• User can change svg-files that browser send to server, and can insert own xlink:href object and : 1.Link to local image files, to fingerprint versions of libraries installed on server 2."Billion laughs" attack, possible DoS attack to converter server 3.Try to change protocol to ftp and connect to ftp-servers 4.Try to exploit vulnerabilities like "Imagetragic", or XXE

34. XSSI (Cross Site Script Inclusion)

35. HTTP Request Smuggling attack

  • CL.TE

  • TE.CL

  • TE.TE

36. XPath Injection (Normal/Blind)

  • Check in language parameter (eg. lang=en)

  • Currency Parameters (eg. p=aed, p=inr)

37. XSPA (Cross-Site Port Attack)

  • Confirm if the IP addresses are internal and not the ones obtained from webhooks of external hosts

38. Server-Side Template Injection

39. Directory Traversal

  • URL Encode the file name whose access has been forbidden.

  • X-HTTP-Method: PUT

  • X-HTTP-Method-Override:

  • X-Method-Override:

41. Apache multiviews attack

  • GET /index HTTP/1.1

42. Business Logic flaw

43. Application Misconfiguration

44. DoS (Denial of Service)

  • Stacking up heavy resources on a page such that the page takes long enough to load which results in reverse proxy (eg. cloudflare) to disconnect the HTTP session [https://hackerone.com/reports/125587]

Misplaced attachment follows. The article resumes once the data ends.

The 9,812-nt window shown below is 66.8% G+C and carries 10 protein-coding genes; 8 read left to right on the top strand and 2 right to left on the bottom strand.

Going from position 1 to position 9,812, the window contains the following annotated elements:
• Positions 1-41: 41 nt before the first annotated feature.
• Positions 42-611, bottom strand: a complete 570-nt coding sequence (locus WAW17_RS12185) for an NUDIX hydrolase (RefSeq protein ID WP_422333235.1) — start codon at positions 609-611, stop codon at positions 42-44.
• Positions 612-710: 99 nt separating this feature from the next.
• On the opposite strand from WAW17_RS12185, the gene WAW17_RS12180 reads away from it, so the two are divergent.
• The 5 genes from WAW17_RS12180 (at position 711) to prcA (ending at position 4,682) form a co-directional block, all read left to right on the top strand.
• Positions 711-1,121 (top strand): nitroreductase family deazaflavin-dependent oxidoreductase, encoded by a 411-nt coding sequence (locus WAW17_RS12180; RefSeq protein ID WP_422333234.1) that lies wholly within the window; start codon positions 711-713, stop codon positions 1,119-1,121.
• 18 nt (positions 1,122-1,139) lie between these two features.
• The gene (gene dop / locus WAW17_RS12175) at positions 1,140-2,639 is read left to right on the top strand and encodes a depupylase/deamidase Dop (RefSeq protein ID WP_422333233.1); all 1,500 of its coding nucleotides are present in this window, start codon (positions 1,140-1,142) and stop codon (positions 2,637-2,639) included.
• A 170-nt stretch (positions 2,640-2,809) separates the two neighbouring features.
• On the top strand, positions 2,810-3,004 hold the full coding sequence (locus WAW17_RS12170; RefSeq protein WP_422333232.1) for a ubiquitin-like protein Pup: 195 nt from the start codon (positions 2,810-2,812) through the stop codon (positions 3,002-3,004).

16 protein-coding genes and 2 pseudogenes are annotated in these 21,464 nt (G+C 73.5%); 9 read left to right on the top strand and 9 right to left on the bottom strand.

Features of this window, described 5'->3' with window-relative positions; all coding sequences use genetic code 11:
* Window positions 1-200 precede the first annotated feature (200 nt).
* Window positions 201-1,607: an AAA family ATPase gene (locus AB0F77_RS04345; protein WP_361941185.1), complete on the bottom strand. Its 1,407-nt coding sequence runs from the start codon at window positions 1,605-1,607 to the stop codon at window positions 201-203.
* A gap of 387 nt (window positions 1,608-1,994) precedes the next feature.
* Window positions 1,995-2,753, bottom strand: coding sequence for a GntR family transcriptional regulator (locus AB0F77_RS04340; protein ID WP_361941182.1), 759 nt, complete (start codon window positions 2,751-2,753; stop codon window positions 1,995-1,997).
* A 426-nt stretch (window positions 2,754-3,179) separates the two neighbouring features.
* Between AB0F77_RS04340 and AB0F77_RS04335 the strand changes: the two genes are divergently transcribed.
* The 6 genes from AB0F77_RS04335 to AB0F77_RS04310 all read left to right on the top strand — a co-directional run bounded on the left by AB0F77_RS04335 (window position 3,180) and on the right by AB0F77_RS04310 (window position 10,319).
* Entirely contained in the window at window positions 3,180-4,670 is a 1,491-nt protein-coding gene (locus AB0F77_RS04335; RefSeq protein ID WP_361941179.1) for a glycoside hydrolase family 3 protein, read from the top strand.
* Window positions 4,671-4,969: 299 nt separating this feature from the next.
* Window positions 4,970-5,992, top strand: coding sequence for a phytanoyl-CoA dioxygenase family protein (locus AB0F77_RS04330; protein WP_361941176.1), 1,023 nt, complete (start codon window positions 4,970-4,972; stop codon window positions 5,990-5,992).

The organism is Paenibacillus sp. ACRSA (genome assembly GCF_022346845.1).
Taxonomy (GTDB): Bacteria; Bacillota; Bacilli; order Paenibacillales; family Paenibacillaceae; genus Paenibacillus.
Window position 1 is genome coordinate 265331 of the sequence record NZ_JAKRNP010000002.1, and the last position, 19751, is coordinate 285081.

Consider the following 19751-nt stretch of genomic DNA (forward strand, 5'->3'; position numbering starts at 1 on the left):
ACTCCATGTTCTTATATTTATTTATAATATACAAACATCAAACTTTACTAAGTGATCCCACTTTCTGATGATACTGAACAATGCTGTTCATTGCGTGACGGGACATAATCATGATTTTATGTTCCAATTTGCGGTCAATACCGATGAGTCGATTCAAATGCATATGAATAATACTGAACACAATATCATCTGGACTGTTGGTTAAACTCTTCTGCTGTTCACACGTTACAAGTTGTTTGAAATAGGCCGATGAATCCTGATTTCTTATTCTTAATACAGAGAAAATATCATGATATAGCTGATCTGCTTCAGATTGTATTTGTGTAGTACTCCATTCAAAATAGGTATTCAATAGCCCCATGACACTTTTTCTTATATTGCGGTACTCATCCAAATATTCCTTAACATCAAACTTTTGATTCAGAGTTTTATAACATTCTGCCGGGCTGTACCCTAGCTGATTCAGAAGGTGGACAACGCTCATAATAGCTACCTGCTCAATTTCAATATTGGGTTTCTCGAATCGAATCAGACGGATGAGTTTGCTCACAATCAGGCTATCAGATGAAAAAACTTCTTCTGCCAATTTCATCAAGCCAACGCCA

45. RCE (Remote Code Execution)

46. reCaptcha

  • Disable javascript to check if reCaptcha can be bypassed

  • TOCTOU race condition

  • Posting reviews/voting

47. JWT (JSON Web Tokens)

  • set Signature : "None", remove signature but keep the ".". Format - "H.P."

  • {“alg”: “HS256”,“typ”: “JWT”}.{“uid”: “1234567890”,“sessionid”: “ALPHANUMERIC ID”}.SIGNATURE > {}.{“uid”: “1234567890”}

  • JWT secret key to sign for RS256 algo. is present in javascript

  • Key Confusion Attack [RS to HS]

  • JWK [CVE-2018-0114 Attack]

48. Cryptographic Issues

  • CAA rule applied? [dns.google.com RR type - 257]

49. CSS Escape sequences

  • Image URL's in profile/About me are replaced by internal image proxy URL's. Replace text with hexadecimal as parser doesn't support CSS escape sequences [https://hackerone.com/reports/745953]

50. Cross-Site Information leak

51. SSO

52. Github

  • Search for sensitive keys eg. Cloud API keys

53. Cross site web socket hijacking (CSWSH)

54. SMTP injection

55. Spring Boot Actuator

56. Cloudflare bypass

57. 2020 Top portswigger research

58. Apache APISIX [Experimental]

  • CVE-2022-24112

  • Enumerate routes in APISIX We can browse the UI of the web application to discover some of the paths to routes. For e.g. https://<domain>/apisix/company/ListAll We could enumerate this ways : /apisix/company/FUZZ

wfuzz -u https://<URL>/apisix/FUZZ --hc 404 -w <file/directory-list>
# A response in 200/401 indicates a valid route
  • [To-Do] Discovering POST/PUT body parameters for the discovered routes.

59. .NET

  • .Net has weird functionality that allows URL path components after a mapped legitimate URL to be passed along to the application. This information is exposed in Request.PathInfo. This can be used to bypass 403 restrictions. [Source]

For the URL http://www.contoso.com/virdir/page.html/tail, the PathInfo value is /tail.